With answers and discussions like these, simplistic as they might sound to some, Imran Khan underwent a profound journey from cricketer playboy to born again Muslim and found true faith. This post is so long that if you’ve made it all the way down here you are probably regretting it and wishing you had just saved yourself some time and read Imran’s book directly, but that’ just a reflection of how important Imran is to the country he wants to lead.
Pakistan is in crisis (yet again), and its existing political leaders have all been tried, many times, and come out severely wanting. Imran Khan is the only new, non corrupt political face in the country, and that makes him immensely important. There are many Imran nay-sayers around, they infest Pakistani TV and newspapers, and a lot of them just make fun of him for saying killing people isn’t the only solution to the problem of people dieing violently, but those people are blinded by the past and by who’s in power now.
They can’t see change unless it hits them in the head, rolls past and makes it onto their tv screens after they’ve recovered from yet another head injury. So Imran was a nobody for the first few years of his political career, but he left his extremely comfortable life and and entered political life in an attempt to make a difference. That is a big thing to do, and little appreciated by so many of the political commentators here.
Politics in Pakistan is often hereditary, so people are born, and join government because their families need a son or daughter in Government – but to enter politics when you don’t have to, takes an immense amount of courage and faith. Practically every professional politician in Pakistan was born into it, dragged into it by the Army (Nawaz) or has some other connection to power. Not many can claim to have made the decision to jump into it from the outside – so Imran is a refreshing change.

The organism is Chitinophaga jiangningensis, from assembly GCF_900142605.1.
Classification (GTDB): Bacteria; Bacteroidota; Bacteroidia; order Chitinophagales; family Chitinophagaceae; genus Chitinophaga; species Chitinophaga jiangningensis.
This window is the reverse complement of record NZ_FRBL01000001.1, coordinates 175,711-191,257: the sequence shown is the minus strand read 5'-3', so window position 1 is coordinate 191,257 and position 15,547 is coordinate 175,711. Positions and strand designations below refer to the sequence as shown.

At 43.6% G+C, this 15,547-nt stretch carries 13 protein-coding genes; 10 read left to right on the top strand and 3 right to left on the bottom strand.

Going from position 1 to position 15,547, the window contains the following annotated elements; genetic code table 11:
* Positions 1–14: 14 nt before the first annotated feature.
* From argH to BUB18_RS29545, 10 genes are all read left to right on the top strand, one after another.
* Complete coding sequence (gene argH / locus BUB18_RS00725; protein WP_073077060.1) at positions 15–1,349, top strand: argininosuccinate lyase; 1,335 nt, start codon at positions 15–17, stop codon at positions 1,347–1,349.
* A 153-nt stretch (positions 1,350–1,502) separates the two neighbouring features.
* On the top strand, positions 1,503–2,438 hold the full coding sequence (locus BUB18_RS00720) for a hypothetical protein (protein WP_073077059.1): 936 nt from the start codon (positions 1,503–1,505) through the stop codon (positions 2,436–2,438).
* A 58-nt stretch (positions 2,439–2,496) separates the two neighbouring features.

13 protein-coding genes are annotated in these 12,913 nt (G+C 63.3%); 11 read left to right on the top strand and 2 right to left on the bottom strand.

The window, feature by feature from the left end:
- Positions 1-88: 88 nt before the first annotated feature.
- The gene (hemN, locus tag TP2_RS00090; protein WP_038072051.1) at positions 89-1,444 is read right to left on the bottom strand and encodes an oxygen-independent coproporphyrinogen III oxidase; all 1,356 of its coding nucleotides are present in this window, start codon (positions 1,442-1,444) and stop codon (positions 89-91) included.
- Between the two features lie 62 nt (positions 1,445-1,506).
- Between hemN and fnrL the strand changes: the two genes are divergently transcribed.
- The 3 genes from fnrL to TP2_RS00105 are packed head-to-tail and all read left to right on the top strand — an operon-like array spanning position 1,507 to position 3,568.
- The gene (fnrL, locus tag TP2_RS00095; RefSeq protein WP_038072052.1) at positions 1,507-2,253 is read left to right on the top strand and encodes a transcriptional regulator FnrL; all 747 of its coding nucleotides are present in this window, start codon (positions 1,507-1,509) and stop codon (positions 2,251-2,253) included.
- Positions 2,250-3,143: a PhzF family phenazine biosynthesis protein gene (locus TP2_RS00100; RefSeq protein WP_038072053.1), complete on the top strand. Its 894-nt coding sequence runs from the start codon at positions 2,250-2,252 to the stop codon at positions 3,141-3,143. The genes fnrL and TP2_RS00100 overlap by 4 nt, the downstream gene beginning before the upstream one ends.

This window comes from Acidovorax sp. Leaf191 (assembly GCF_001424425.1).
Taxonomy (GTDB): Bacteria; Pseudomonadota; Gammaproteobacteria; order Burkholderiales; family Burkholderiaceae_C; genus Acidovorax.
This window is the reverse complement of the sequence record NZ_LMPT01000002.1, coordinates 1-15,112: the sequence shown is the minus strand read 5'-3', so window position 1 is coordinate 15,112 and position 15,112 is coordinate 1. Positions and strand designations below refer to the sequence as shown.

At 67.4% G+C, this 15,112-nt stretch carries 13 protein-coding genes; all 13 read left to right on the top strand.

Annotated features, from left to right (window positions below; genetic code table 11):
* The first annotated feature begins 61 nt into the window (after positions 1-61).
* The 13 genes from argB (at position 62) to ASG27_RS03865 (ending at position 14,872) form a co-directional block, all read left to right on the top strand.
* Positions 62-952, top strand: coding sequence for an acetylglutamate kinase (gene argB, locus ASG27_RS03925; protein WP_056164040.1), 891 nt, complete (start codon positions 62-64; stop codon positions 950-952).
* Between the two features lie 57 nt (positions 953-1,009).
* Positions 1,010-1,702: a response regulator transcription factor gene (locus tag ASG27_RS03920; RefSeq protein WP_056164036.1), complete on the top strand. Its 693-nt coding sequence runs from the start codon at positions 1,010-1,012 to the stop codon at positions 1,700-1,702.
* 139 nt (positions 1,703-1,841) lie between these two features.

Pakistan needs change, it needs it with sheer and utter desperation, a desperation coupled with poverty and the fear hanging across the land, with the stench of death all around, from sucide bombings to execution style killings, to the signs condemning Ahmadi’s and Shia’s to death in seedy alleyways in most cities around the country. In such a place, anything is possible, well some things more possible than others – the chances are thin that Pakistan will head towards Switzerland, and many that it might head towards the Sudan.
Pakistan needs a saviour, and just by virtue of being the only one there, Imran Khan is today’s saviour. Sadly to say, that’s about all I got from the book – Imran loves Ghalib, doesn’t believe in the scientific principle, is personally honest, straightforward and isn’t corrupt – and has demonstrated his ability to lead in sports and philanthropy, learned from past mistakes and is applying them into his new goal – to build and lead a team for the whole country.
How he will do all of that, the book doesn’t really say, and it doesn’t even say why it doesn’t say that, but than the book is about Pakistan and Imran, not a blueprint for his party. At the end, the book is strangely unsatisfying. Different people will read different things into it, but at the end, perhaps that’s what Imran wanted anyways, and as a politician he now has to satisfy all sorts of different people.
Other politicians, like Bill Clinton, or Barack Obama, or Jaswant Singh, or in a Pakistani context, Asghar Khan, when they write a personal book, often don’t say too much either, but at least leave a strong impression that they are smart, very smart, sharp as a tack and they know what’s happening around them. With Imran, I felt just a sense of a lot of wishful thinking and good intentions, backed by more wishful thinking and the earnest good hope that everything will work out. Sometimes you have to look at the world like it is, not like how you want it to be, and while every politician should be dreaming of a brighter future, to actually get there they have to work with the bitter present.